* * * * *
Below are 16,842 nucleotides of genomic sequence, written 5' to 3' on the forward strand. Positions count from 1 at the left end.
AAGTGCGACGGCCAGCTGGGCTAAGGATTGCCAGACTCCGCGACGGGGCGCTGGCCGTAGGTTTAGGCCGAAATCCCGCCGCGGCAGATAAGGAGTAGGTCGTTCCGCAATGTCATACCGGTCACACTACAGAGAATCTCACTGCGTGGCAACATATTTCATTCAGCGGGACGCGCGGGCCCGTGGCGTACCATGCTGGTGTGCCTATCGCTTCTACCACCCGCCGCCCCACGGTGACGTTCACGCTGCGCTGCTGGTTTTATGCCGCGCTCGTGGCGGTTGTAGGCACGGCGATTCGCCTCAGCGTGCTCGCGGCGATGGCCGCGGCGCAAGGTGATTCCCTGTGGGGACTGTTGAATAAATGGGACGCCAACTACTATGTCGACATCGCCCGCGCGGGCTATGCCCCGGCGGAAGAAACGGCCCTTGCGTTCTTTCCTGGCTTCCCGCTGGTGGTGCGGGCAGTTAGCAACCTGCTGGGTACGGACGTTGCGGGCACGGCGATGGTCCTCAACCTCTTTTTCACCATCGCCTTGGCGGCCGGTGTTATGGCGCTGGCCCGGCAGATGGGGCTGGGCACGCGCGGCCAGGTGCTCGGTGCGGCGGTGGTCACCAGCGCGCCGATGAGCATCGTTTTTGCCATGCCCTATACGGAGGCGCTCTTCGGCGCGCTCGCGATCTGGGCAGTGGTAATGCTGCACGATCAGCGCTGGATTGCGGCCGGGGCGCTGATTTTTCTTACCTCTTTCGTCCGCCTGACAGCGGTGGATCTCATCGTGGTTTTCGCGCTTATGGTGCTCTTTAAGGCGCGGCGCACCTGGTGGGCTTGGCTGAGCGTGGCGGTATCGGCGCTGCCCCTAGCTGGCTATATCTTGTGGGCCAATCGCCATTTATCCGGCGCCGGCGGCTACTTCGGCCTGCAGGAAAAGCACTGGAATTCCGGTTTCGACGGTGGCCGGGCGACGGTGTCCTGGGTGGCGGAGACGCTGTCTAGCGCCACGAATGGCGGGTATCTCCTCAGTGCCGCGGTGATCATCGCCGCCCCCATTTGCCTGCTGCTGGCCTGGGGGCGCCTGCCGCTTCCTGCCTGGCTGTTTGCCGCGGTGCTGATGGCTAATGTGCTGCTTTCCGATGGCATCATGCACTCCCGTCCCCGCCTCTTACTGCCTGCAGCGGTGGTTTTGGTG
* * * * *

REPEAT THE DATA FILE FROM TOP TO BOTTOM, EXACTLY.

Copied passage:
Below are 16,842 nucleotides of genomic sequence, written 5' to 3' on the forward strand. Positions count from 1 at the left end.
AAGTGCGACGGCCAGCTGGGCTAAGGATTGCCAGACTCCGCGACGGGGCGCTGGCCGTAGGTTTAGGCCGAAATCCCGCCGCGGCAGATAAGGAGTAGGTCGTTCCGCAATGTCATACCGGTCACACTACAGAGAATCTCACTGCGTGGCAACATATTTCATTCAGCGGGACGCGCGGGCCCGTGGCGTACCATGCTGGTGTGCCTATCGCTTCTACCACCCGCCGCCCCACGGTGACGTTCACGCTGCGCTGCTGGTTTTATGCCGCGCTCGTGGCGGTTGTAGGCACGGCGATTCGCCTCAGCGTGCTCGCGGCGATGGCCGCGGCGCAAGGTGATTCCCTGTGGGGACTGTTGAATAAATGGGACGCCAACTACTATGTCGACATCGCCCGCGCGGGCTATGCCCCGGCGGAAGAAACGGCCCTTGCGTTCTTTCCTGGCTTCCCGCTGGTGGTGCGGGCAGTTAGCAACCTGCTGGGTACGGACGTTGCGGGCACGGCGATGGTCCTCAACCTCTTTTTCACCATCGCCTTGGCGGCCGGTGTTATGGCGCTGGCCCGGCAGATGGGGCTGGGCACGCGCGGCCAGGTGCTCGGTGCGGCGGTGGTCACCAGCGCGCCGATGAGCATCGTTTTTGCCATGCCCTATACGGAGGCGCTCTTCGGCGCGCTCGCGATCTGGGCAGTGGTAATGCTGCACGATCAGCGCTGGATTGCGGCCGGGGCGCTGATTTTTCTTACCTCTTTCGTCCGCCTGACAGCGGTGGATCTCATCGTGGTTTTCGCGCTTATGGTGCTCTTTAAGGCGCGGCGCACCTGGTGGGCTTGGCTGAGCGTGGCGGTATCGGCGCTGCCCCTAGCTGGCTATATCTTGTGGGCCAATCGCCATTTATCCGGCGCCGGCGGCTACTTCGGCCTGCAGGAAAAGCACTGGAATTCCGGTTTCGACGGTGGCCGGGCGACGGTGTCCTGGGTGGCGGAGACGCTGTCTAGCGCCACGAATGGCGGGTATCTCCTCAGTGCCGCGGTGATCATCGCCGCCCCCATTTGCCTGCTGCTGGCCTGGGGGCGCCTGCCGCTTCCTGCCTGGCTGTTTGCCGCGGTGCTGATGGCTAATGTGCTGCTTTCCGATGGCATCATGCACTCCCGTCCCCGCCTCTTACTGCCTGCAGCGGTGGTTTTGGTG